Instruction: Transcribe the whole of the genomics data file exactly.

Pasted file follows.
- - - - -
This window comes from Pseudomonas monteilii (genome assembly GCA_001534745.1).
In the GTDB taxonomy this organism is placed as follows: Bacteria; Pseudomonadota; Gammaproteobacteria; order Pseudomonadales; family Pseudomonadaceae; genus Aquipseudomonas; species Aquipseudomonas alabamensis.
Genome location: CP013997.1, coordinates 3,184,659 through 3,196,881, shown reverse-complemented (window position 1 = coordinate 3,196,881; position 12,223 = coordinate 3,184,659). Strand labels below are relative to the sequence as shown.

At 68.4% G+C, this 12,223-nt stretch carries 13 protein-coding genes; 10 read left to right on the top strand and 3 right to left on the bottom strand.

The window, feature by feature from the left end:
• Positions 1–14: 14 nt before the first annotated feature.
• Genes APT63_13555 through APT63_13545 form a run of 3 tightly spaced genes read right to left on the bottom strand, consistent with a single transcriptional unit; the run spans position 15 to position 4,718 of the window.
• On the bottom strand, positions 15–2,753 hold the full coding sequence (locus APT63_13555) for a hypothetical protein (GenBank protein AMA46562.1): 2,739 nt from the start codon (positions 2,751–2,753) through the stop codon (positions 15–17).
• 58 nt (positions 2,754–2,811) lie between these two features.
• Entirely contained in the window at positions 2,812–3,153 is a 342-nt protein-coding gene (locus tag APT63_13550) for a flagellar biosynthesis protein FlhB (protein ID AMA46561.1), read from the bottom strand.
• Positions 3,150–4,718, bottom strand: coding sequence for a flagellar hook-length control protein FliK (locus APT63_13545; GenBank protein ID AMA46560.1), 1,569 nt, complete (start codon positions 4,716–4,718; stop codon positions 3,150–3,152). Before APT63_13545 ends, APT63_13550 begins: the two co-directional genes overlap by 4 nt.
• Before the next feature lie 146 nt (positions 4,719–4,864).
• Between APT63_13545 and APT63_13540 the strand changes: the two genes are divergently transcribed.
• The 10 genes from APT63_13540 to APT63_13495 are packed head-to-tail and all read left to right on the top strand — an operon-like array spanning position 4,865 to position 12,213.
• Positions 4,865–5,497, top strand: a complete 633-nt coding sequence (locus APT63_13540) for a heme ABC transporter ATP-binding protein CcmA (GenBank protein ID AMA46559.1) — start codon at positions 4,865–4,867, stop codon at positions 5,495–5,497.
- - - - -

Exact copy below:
This window comes from Pseudomonas monteilii (genome assembly GCA_001534745.1).
In the GTDB taxonomy this organism is placed as follows: Bacteria; Pseudomonadota; Gammaproteobacteria; order Pseudomonadales; family Pseudomonadaceae; genus Aquipseudomonas; species Aquipseudomonas alabamensis.
Genome location: CP013997.1, coordinates 3,184,659 through 3,196,881, shown reverse-complemented (window position 1 = coordinate 3,196,881; position 12,223 = coordinate 3,184,659). Strand labels below are relative to the sequence as shown.

At 68.4% G+C, this 12,223-nt stretch carries 13 protein-coding genes; 10 read left to right on the top strand and 3 right to left on the bottom strand.

The window, feature by feature from the left end:
• Positions 1–14: 14 nt before the first annotated feature.
• Genes APT63_13555 through APT63_13545 form a run of 3 tightly spaced genes read right to left on the bottom strand, consistent with a single transcriptional unit; the run spans position 15 to position 4,718 of the window.
• On the bottom strand, positions 15–2,753 hold the full coding sequence (locus APT63_13555) for a hypothetical protein (GenBank protein AMA46562.1): 2,739 nt from the start codon (positions 2,751–2,753) through the stop codon (positions 15–17).
• 58 nt (positions 2,754–2,811) lie between these two features.
• Entirely contained in the window at positions 2,812–3,153 is a 342-nt protein-coding gene (locus tag APT63_13550) for a flagellar biosynthesis protein FlhB (protein ID AMA46561.1), read from the bottom strand.
• Positions 3,150–4,718, bottom strand: coding sequence for a flagellar hook-length control protein FliK (locus APT63_13545; GenBank protein ID AMA46560.1), 1,569 nt, complete (start codon positions 4,716–4,718; stop codon positions 3,150–3,152). Before APT63_13545 ends, APT63_13550 begins: the two co-directional genes overlap by 4 nt.
• Before the next feature lie 146 nt (positions 4,719–4,864).
• Between APT63_13545 and APT63_13540 the strand changes: the two genes are divergently transcribed.
• The 10 genes from APT63_13540 to APT63_13495 are packed head-to-tail and all read left to right on the top strand — an operon-like array spanning position 4,865 to position 12,213.
• Positions 4,865–5,497, top strand: a complete 633-nt coding sequence (locus APT63_13540) for a heme ABC transporter ATP-binding protein CcmA (GenBank protein ID AMA46559.1) — start codon at positions 4,865–4,867, stop codon at positions 5,495–5,497.